Exotic sounds inspire music of masters
Quick -- what do the Beatles, Paul Simon and Wolfgang Amadeus Mozart have in common? The answer: 200 years before George Harrison and Paul Simon started introducing sounds from faraway places in their music, Mozart was already doing it. You can hear the results when illustrious Canadian violinist Lara St. John joins the Honolulu Symphony this weekend for Mozart's "Turkish" Violin Concerto No. 5.
The Honolulu Symphony, conducted by Christoph Campestrini:
» In concert: 8 p.m. Friday and 4 p.m. Sunday
» Place: Blaisdell Concert Hall
» Tickets: $15 to $68; students $10
» Call: 792-2000 (days) or (808) 524-0815, ext. 245, (evenings), or visit www.honolulusymphony.com
The first two movements are the Mozart you know and love. The soloist scrambles all over the fingerboard in the first movement with a mixture of majesty, mischief and melodrama, and sings through the second like an opera soprano. It's in the last movement that things start to feel a little different, a little exotic and extra-fun.
In Mozart's time the Turks were fading as a military danger to Europe and were threatening to invade with their music instead. Turkish military bands were a new status symbol at the courts of Europe. They could entertain with fancy moves such as twirling drumsticks, and they played new and noisy instruments like the cymbal, triangle and bass drum.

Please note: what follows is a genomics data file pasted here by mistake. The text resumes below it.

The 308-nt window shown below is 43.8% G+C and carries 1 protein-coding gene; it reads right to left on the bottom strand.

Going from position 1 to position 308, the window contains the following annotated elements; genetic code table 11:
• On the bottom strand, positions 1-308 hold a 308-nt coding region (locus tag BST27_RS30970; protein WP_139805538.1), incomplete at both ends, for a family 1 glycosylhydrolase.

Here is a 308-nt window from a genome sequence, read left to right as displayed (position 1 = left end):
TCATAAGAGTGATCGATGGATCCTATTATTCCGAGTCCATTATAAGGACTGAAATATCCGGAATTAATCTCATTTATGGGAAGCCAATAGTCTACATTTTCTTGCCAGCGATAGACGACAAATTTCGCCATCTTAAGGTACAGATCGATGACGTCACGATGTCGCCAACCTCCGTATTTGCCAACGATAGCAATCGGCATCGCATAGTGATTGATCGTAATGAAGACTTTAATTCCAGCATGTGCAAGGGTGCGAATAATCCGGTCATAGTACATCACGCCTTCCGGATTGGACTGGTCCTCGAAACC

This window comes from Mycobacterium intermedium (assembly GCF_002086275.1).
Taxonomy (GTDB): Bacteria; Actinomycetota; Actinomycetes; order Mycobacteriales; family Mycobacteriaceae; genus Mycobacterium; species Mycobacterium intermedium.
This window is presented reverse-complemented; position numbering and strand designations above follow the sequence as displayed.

Mozart liked what he heard. His first attempt at Turkish-sounding music was for a ballet scene in one of his operas. The scene never got off the ground, so he used the music in his violin concerto instead. For the sake of the soloist -- Mozart himself the first time this concerto was played -- he turned down the volume a bit. So the percussionists sit this one out.
Instead, the cellos and basses play with the wood of their bows instead of the hair, joined by the oboe and horn in a "left, right, left-right-left" rhythm straight out of a military band. I'm glad it's them and not my own violin section. I never enjoy using my bow as a drumstick.
The exoticism of the Mozart piece fits in perfectly with the rest of the program, aptly titled "Exotic Touch." We'll begin with Weber's "Invitation to the Dance." Weber, a first cousin of Mozart's wife, Constanze, wrote it as a piano piece before the master orchestral composer Hector Berlioz fleshed it out for use as a ballet scene in an opera.
After intermission we'll perform Stravinsky's "Firebird Suite" and Ravel's famous "Bolero," two pieces that feature brilliant orchestral colors and originated as -- what else -- ballets. These are two pieces that I am always excited to play, and this time, even the percussionists have a lot to do.
And, by the way, the cymbals they'll be playing? Still made in Turkey.
Sasha Margolis is a violinist with the Honolulu Symphony.